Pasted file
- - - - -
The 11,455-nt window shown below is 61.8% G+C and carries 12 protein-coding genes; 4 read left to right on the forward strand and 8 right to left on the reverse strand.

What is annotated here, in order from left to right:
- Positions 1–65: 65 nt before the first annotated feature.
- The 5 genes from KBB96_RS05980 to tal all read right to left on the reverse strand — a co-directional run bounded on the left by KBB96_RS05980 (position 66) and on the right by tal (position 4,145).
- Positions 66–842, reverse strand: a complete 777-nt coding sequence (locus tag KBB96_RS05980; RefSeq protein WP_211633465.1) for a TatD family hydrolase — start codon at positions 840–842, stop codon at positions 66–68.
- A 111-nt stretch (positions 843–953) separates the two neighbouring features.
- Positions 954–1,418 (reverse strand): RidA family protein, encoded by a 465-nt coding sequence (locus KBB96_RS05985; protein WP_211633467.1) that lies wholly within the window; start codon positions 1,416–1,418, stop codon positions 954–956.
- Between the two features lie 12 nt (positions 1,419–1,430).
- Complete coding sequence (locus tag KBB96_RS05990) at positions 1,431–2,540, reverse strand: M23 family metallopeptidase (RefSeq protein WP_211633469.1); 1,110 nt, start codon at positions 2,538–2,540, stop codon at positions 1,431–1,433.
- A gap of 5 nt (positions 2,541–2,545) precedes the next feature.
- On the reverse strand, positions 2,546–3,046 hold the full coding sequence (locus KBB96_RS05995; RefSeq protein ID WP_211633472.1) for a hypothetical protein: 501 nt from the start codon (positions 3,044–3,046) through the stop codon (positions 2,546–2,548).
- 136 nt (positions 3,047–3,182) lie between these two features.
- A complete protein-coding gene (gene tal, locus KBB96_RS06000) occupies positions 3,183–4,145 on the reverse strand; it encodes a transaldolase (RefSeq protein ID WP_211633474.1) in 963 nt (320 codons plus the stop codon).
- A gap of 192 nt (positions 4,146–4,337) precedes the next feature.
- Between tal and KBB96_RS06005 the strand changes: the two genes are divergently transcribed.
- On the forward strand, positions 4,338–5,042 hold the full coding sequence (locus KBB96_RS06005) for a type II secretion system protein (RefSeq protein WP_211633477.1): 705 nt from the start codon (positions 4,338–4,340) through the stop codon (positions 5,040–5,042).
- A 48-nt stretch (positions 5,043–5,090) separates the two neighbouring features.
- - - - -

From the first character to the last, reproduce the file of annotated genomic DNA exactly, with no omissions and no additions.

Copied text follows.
The 11,455-nt window shown below is 61.8% G+C and carries 12 protein-coding genes; 4 read left to right on the forward strand and 8 right to left on the reverse strand.

What is annotated here, in order from left to right:
- Positions 1–65: 65 nt before the first annotated feature.
- The 5 genes from KBB96_RS05980 to tal all read right to left on the reverse strand — a co-directional run bounded on the left by KBB96_RS05980 (position 66) and on the right by tal (position 4,145).
- Positions 66–842, reverse strand: a complete 777-nt coding sequence (locus tag KBB96_RS05980; RefSeq protein WP_211633465.1) for a TatD family hydrolase — start codon at positions 840–842, stop codon at positions 66–68.
- A 111-nt stretch (positions 843–953) separates the two neighbouring features.
- Positions 954–1,418 (reverse strand): RidA family protein, encoded by a 465-nt coding sequence (locus KBB96_RS05985; protein WP_211633467.1) that lies wholly within the window; start codon positions 1,416–1,418, stop codon positions 954–956.
- Between the two features lie 12 nt (positions 1,419–1,430).
- Complete coding sequence (locus tag KBB96_RS05990) at positions 1,431–2,540, reverse strand: M23 family metallopeptidase (RefSeq protein WP_211633469.1); 1,110 nt, start codon at positions 2,538–2,540, stop codon at positions 1,431–1,433.
- A gap of 5 nt (positions 2,541–2,545) precedes the next feature.
- On the reverse strand, positions 2,546–3,046 hold the full coding sequence (locus KBB96_RS05995; RefSeq protein ID WP_211633472.1) for a hypothetical protein: 501 nt from the start codon (positions 3,044–3,046) through the stop codon (positions 2,546–2,548).
- 136 nt (positions 3,047–3,182) lie between these two features.
- A complete protein-coding gene (gene tal, locus KBB96_RS06000) occupies positions 3,183–4,145 on the reverse strand; it encodes a transaldolase (RefSeq protein ID WP_211633474.1) in 963 nt (320 codons plus the stop codon).
- A gap of 192 nt (positions 4,146–4,337) precedes the next feature.
- Between tal and KBB96_RS06005 the strand changes: the two genes are divergently transcribed.
- On the forward strand, positions 4,338–5,042 hold the full coding sequence (locus KBB96_RS06005) for a type II secretion system protein (RefSeq protein WP_211633477.1): 705 nt from the start codon (positions 4,338–4,340) through the stop codon (positions 5,040–5,042).
- A 48-nt stretch (positions 5,043–5,090) separates the two neighbouring features.